The outer physical signs of aging are obvious (think: stiffer joints and looser skin). But there are also inner transformations taking place in your body that are less noticeable, such as the shift in your body's nutrient needs.
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During your golden years, these nutrient requirements change a lot, and being able to accommodate them is essential to a healthy aging process.
We spoke with Jennifer Bruning, RDN, a dietitian with expertise in nutrition for older adults, to understand how your nutrient needs evolve as you do, plus ways you can adapt to ensure you stay fit as a fiddle into your twilight years.
1. You Need Less Iron
After menopause, you'll likely require less iron. That's because when you no longer lose blood during monthly menstruation, circulating iron levels stay more consistent (so you need to replace less of it in your diet), Bruning says.
"However, some older people may be prone to iron deficiency due to absorption issues or low appetite [more on this later]," she adds.
Fix It: "Talk with a doctor or registered dietitian about the foods you can eat that contain iron and whether or not you might need a supplement," Bruning says.
2. You’re More Prone to Dehydration
Getting enough water is essential for your body to function properly, as it helps keep joints lubricated and regulate body temperature, among other things, according to the Cleveland Clinic. So dehydration — which is a common cause of hospitalization in older folks — can pose a dangerous health risk.
Bruning tells us that dehydration can happen in older people for many reasons, such as:
- Less sensitivity to the sensation of thirst
- A tendency to drink less fluid to decrease bathroom trips when dealing with mobility issues or urinary incontinence
- The need to restrict fluids due to various health conditions (for example, heart failure)
Fix It: "Drink fluids throughout the day even if you don't feel thirsty," Bruning says.
Make a point of sipping H2O every time you pass the sink to wash dishes, rinse fresh produce or clean your hands. If plain water isn't your thing, add fresh fruit to make it tastier or opt for herbal tea, she says.
"And if you need to follow a fluid restriction, work with your MD on the best way to get all your fluids in a day without going over the limit," Bruning adds.
3. You Need Fewer Calories
A slowing metabolism is the main reason why your body needs fewer calories as you age, Bruning says. This decreased metabolism is directly related to age-related muscle loss (known as sarcopenia), according to the Colorado State University Extension.
After the age of 30, you can lose as much as 5 percent of muscle per decade, per Harvard Health Publishing.
Couple this decline of muscle mass with more mobility issues and other age-related health concerns that limit physical activity, and you can see why your caloric needs drop with age, Bruning says. When your body is moving less, it simply requires less energy.
But the fewer calories you take in, the fewer opportunities your body has to fill up on necessary nutrients — and this can lead to nutritional deficiencies.
Fix It: Be strategic about what goes on your plate. Eating nutrient-dense foods (focusing on these nutrients for longevity) will help you get the vital vitamins and minerals you need even if you're getting fewer calories, per the Colorado State University Extension.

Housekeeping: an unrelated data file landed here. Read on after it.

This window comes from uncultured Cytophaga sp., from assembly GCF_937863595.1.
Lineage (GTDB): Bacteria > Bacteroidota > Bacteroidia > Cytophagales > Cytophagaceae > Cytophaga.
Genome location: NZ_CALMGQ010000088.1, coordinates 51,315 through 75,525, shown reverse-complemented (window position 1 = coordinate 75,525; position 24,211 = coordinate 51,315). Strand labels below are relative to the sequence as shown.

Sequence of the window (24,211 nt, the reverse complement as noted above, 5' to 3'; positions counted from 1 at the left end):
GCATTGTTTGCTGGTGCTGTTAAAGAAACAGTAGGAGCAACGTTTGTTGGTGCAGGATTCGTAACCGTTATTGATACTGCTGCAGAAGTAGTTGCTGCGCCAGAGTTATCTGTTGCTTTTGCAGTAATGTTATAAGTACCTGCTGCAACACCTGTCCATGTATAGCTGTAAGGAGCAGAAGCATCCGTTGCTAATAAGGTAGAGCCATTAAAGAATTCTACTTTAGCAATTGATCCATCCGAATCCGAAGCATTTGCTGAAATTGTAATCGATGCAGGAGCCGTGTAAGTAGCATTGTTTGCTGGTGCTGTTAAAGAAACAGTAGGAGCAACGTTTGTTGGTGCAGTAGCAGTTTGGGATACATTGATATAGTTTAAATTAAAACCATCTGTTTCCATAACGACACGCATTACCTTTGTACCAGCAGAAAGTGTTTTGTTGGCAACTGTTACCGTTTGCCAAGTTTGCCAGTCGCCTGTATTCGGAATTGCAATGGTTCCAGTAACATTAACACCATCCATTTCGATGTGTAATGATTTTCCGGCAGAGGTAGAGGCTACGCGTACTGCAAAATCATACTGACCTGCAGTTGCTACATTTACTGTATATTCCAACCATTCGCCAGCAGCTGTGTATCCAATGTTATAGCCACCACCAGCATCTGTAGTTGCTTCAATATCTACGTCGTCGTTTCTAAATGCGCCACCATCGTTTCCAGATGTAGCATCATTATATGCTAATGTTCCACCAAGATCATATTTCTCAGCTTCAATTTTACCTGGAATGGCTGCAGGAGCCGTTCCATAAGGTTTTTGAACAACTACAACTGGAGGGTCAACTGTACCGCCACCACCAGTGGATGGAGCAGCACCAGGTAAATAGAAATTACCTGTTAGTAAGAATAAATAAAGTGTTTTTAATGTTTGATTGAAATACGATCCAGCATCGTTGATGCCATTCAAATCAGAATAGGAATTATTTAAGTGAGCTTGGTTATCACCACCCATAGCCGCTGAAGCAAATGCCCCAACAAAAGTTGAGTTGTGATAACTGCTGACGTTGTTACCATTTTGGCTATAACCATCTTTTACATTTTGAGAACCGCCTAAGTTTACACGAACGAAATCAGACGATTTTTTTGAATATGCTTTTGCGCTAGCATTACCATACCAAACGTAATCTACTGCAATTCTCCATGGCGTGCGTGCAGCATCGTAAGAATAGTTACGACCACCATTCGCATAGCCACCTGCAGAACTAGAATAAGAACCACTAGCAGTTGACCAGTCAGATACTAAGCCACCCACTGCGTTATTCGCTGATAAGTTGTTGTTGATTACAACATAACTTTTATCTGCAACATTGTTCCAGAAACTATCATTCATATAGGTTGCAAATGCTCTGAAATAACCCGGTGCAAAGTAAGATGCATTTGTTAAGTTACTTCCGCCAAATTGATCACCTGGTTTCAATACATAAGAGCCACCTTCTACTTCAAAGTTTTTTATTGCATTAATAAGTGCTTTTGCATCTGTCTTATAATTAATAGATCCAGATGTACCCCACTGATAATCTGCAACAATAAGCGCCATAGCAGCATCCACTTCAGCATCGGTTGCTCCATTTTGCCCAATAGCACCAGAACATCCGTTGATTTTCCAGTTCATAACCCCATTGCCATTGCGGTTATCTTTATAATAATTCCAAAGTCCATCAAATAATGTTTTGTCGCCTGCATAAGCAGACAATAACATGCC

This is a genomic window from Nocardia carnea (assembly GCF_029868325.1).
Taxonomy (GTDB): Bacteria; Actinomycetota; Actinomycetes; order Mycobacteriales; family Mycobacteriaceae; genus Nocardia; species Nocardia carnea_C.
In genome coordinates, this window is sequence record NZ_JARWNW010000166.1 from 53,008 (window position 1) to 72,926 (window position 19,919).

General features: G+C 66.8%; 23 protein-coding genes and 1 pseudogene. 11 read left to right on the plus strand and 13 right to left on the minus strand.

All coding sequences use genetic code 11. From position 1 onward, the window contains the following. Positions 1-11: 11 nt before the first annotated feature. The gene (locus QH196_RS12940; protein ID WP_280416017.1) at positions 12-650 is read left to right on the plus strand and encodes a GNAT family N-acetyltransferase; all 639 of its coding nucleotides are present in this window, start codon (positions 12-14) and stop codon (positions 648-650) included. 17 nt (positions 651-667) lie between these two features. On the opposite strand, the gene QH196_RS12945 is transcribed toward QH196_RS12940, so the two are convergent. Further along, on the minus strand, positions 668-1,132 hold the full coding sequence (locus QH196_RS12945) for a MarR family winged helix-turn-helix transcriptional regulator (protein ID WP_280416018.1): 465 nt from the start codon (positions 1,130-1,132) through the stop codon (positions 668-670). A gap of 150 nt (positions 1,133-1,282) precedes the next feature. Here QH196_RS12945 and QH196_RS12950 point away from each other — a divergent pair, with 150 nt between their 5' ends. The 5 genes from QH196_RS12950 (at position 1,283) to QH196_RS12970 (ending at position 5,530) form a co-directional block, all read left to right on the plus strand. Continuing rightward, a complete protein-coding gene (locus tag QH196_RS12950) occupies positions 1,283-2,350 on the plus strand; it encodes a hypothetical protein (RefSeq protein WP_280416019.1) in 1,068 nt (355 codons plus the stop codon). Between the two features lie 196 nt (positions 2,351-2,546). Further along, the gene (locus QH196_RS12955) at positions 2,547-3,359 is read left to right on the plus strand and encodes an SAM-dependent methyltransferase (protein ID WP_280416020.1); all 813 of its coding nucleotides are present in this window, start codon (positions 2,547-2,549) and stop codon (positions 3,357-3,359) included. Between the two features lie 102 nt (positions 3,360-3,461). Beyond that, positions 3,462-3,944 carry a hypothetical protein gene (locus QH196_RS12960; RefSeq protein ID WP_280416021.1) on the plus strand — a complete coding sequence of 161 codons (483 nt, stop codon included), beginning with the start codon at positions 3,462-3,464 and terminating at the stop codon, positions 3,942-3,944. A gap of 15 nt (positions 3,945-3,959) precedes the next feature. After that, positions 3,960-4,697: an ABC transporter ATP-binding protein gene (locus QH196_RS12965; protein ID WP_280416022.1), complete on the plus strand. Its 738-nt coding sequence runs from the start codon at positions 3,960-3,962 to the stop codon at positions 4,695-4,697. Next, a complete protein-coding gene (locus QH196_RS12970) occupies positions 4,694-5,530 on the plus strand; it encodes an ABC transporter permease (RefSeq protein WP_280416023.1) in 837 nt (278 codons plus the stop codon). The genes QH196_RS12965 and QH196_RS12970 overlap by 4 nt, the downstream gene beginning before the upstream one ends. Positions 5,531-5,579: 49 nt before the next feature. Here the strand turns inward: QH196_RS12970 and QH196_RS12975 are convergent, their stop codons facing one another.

Plus, "preserving lean muscle mass is a great way to maintain a higher metabolism," Bruning says. "Doing so will not only help protect you from injury and falls but makes it easier to have a good appetite, which can lead to eating more and getting more of your daily nutrients."
One way to safeguard against sarcopenia is by eating enough protein, Bruning says.
Still, another strategy for building and maintaining muscle (as well as strengthening bones) is strength training. Before you start, talk to your doctor to discuss any health conditions and work with a personal trainer to design a program based on your individual needs and goals.
If you have kidney disease, make sure to speak with your doctor before adding more protein to your diet, Bruning says.
4. Your Appetite May Decrease
"This goes along with that decrease in metabolism," Bruning says.
"But on top of that, certain medications, health issues and taste changes can all contribute to feeling less hungry (or filling up faster)" when you're older, she explains. Once again, the problem is, if you're not eating enough, you could be lacking the essential nutrients your body needs to stay healthy.
Fix It: "Try eating small meals and snacks throughout the day," Bruning says. "If you're losing weight without meaning to, work with an RDN to develop a strategy for eating a bit more despite not feeling hungry."
5. Your Ability to Absorb Certain Nutrients Decreases
As you age, your ability to absorb and utilize certain nutrients becomes less effective, Bruning says. That's partly because your body produces fewer digestive substances, she explains. For example, older people may have a problem absorbing vitamin B12 due to decreased stomach acidity.
Similarly, some medications alter the way nutrients are absorbed or metabolized, according to Oklahoma State University. Anticonvulsants, for instance, can reduce folate absorption.
Fix It: "Sometimes simply eating more of certain foods can help meet nutrient needs," Bruning says.
In some cases, coupling specific foods together can be a smart way to get the right amount of nutrients. For instance, pairing foods containing iron with vitamin C-rich foods can help increase iron absorption, Bruning says.
Still, in other cases, some older folks may need supplementation. "Your doctor can help assess which nutrients your body may be lacking due to absorptive challenges," Bruning says.